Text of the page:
When To Use a Weight Distribution Hitch
The most obvious sign of someone not towing correctly is when both the tow vehicle and trailer sag at the hitch. It is as unsafe as it is unsightly. The downward force on the rear of the vehicle reduces the downward force on the front, reducing both steering traction and front brake effectiveness. Meanwhile, the rear wheels have suppressed suspension travel, and the rear axle and brakes are at risk of overheating. The imbalance also reduces vehicle stability which is bad at any time, but worse when you are towing. The Dieffenbach GM Superstore knows how you can avoid this.
Sagging at the hitch is less likely the result of a vehicle pulling a trailer over its maximum towing capacity than excessive tongue weight, defined as the actual amount of trailer weight forcing down on the hitch ball. An ideal tongue weight for a conventionally towed trailer is 10-15% of the total trailer weight. Below 10% indicates too much weight at the trailer rear, which threatens excessive trailer sway. Above 15% can result in the sagging described above.
Trailers with fixed content, like camping trailers, were likely designed to be within this tongue weight range. and will have that figure as part of their specs. Adding excessive heavy gear in the front or back can change the figure, however. When working with trailers with variable contents such as cargo, vehicles, or livestock, the tongue weight is entirely up to the load distribution which you may or may not have full control of. Vehicles equipped with rear air springs may seem to alleviate the sagging problem on their own by pumping up the air until the vehicle is level again, but air springs will not significantly return the weight to the front. The real solution for GM pickup trucks and truck-based SUVs like the Tahoe, Suburban, Yukon, and Yukon XL, is a Weight Distribution Hitch (WDH).
What is a Weight Distribution Hitch?
“Poorly understood, absolutely essential, and seldom used” is how Alex Dykes of Alex on Autos described weight distribution hitches. Their purpose is to distribute the tongue weight evenly across the tow vehicle’s front and rear axles as well as to the trailer axle(s), which it accomplishes by forcing the hitch connection to be parallel with the road. The industry term for this is Front Axle Load Restoration (FALR). Ideally, FALR will return 50-100% of the weight lost from the front axle.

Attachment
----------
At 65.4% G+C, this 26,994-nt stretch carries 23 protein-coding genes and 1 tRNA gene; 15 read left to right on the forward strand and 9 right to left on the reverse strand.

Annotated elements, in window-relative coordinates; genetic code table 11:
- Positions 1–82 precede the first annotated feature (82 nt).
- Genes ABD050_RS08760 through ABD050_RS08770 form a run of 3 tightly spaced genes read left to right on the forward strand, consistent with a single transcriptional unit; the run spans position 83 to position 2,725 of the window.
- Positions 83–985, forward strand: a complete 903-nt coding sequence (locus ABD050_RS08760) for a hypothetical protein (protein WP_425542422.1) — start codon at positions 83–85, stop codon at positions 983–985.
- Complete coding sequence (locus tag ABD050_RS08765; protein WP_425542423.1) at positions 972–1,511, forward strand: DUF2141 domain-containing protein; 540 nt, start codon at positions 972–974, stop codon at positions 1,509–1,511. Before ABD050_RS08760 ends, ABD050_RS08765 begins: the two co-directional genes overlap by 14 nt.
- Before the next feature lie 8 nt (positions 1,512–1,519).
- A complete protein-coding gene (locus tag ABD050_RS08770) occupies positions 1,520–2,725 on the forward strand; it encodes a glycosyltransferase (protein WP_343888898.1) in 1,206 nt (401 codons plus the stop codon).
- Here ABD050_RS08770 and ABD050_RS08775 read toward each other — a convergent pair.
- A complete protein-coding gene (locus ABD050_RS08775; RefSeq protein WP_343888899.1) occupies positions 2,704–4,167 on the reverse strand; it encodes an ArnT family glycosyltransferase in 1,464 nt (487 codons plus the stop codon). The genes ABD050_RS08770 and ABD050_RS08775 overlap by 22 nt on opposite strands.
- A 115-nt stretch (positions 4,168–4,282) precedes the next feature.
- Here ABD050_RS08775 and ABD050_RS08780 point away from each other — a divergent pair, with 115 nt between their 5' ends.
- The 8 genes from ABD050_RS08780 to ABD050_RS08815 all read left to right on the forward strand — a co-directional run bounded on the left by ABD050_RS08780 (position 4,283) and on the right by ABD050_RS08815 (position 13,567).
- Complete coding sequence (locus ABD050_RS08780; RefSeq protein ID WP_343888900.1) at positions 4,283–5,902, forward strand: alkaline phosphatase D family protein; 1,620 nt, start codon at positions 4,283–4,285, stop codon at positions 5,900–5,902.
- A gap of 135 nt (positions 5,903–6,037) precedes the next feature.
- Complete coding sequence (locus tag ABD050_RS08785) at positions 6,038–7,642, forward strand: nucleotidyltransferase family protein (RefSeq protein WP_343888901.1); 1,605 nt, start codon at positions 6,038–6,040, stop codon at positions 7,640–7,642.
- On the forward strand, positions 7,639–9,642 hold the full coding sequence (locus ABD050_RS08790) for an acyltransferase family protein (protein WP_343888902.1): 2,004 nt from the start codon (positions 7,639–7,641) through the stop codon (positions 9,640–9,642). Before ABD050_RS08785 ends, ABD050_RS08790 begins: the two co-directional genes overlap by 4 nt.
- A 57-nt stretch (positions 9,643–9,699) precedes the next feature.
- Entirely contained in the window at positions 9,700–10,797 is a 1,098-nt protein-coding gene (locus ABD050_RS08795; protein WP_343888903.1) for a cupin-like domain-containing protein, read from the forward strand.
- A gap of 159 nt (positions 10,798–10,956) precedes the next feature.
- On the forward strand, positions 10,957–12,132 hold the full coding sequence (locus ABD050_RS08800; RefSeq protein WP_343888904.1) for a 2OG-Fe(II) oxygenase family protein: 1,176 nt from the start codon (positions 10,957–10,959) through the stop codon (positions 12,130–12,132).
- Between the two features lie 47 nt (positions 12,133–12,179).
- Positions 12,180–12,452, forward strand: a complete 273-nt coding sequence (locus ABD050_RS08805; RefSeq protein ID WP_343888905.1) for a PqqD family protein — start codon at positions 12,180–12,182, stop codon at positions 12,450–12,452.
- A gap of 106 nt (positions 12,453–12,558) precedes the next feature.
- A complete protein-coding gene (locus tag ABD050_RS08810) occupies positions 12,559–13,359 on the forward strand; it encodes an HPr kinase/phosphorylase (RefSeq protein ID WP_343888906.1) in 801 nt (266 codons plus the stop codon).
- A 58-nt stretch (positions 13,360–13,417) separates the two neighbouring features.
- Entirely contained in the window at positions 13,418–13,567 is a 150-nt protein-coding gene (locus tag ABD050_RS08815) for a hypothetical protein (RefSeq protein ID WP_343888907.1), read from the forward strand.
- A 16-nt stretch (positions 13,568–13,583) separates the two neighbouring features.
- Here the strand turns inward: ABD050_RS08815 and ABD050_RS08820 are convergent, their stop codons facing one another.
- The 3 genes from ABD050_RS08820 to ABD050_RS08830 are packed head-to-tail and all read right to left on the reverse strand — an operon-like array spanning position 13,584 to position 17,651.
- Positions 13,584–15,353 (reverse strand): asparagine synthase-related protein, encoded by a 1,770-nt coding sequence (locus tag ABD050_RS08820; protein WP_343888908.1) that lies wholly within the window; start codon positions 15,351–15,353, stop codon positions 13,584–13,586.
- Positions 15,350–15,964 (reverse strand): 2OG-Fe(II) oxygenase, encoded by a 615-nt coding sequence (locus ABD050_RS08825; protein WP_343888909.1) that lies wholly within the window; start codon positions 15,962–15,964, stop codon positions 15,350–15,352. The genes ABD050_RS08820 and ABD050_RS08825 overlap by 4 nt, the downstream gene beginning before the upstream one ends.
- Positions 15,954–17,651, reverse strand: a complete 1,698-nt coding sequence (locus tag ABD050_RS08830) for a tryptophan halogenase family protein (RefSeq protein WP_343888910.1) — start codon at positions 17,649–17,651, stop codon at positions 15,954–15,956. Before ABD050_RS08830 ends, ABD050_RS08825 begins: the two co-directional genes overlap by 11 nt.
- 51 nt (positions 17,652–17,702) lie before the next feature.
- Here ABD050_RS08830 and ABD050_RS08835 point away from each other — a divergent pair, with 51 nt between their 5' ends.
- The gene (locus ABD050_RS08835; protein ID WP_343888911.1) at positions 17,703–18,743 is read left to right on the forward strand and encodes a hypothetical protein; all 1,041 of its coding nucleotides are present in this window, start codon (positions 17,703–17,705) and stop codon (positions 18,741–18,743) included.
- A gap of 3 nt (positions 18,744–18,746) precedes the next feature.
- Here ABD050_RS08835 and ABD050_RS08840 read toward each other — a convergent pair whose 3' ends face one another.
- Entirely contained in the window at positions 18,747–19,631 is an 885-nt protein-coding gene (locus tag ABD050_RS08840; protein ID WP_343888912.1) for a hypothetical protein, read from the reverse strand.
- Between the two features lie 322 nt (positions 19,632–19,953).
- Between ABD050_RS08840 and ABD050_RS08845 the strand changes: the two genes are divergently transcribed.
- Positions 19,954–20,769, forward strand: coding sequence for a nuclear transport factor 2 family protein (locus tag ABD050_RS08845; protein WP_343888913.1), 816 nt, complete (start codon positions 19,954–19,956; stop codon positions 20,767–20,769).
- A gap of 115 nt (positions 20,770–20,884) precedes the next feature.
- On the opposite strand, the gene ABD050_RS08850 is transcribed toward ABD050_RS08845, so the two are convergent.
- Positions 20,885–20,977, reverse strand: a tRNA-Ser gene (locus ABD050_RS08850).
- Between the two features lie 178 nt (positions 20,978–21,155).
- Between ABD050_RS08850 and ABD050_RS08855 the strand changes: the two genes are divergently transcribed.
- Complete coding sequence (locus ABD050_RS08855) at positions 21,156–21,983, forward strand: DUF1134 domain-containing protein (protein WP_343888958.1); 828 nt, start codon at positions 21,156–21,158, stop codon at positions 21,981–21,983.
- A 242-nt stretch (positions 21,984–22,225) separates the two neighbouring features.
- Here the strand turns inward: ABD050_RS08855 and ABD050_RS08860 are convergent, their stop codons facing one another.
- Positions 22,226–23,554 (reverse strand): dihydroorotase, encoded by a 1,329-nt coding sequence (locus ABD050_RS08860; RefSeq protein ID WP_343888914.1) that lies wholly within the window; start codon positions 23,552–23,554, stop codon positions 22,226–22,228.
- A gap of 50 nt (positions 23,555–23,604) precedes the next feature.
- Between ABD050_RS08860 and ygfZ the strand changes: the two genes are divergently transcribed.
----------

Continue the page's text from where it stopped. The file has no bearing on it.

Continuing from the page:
The description makes it sound like a WDH must extend to the front axle and a trailer’s axle, but what they do instead is force the frame of each vehicle to do the FALR work for them. It starts with a height-adjustable hitch. Torsion-acting “spring bars” mount on each side of the hitch ball on one end, with the other ends mounting to each side of the trailer’s front A-frame at about 23 to 35 inches back from the coupler. By rigidly connecting the frame-mounted hitch to the trailer frame, the spring bars force a parallel connection between the tow vehicle and trailer and greatly reduce vertical pivoting at the hitch ball. For the tow vehicle, this both levels the body and forces weight back on the front axle while at the same time forcing weight rearward on the trailer. The spring bars are designed to flex enough to enable turning and allow a small degree of vertical articulation to account for uneven surfaces, but always returning to the parallel connection.
When to Use a Weight Distribution Hitch?
The weight ratio between a tow vehicle and a trailer is always a factor in trailering stability. The greater the trailer weight, the greater likelihood of instability. As a general rule of thumb, you should consider using a WDH when the trailer weighs 50% or more than the tow vehicle. For example, a 2023 5.3-liter V-8 powered 4WD Silverado 1500 Crew cab / short bed weighs about 5,070 pounds. Though it has a maximum towing capacity of 9,000 pounds, any trailer above 7,600 pounds should be pulled with a WDH. If the tongue weight exceeds 10 to 15% of the trailer weight. a lower weight threshold should be considered.
Because of the load WDHs place on the frame, they are not compatible with “car-based” models with unitized body frames, such as the Acadia, Terrain, Equinox, Traverse, and other Chevrolet crossovers. This is another reason why body-on-frame vehicles such as GM pickup trucks and big SUVs make superior tow vehicles. Trailers with surge brakes are also not compatible with certain types of WDHs.
Keep in mind that WDHs do not increase a vehicle’s towing capacity and should always be used within that capacity. More setup time and activity are required with a WDH than with a conventional hitch. There are settings regarding hitch height and spring bar mounting to consider, and setup requires a level surface for both the tow vehicle and trailer. With a trailer with a fixed load like a camping trailer – you can pretty much set it and forget it – again, barring excessive personal additions on one side of the trailer axle. But if the trailer or trailer load changes, adjustments will be needed with each use.
Most WDHs cost between $250 to $500, though some can cost many times that. While certainly more than a conventional hitch, it is probably a fraction of either your trailer or tow vehicle, both of which will be better protected by improved towing stability. If you are towing something fairly heavy, a WDH is the way to do it correctly and show you know what you’re doing. If you have any specific questions about towing with your truck or SUV, contact one of our professionals at the Dieffenbach GM Superstore.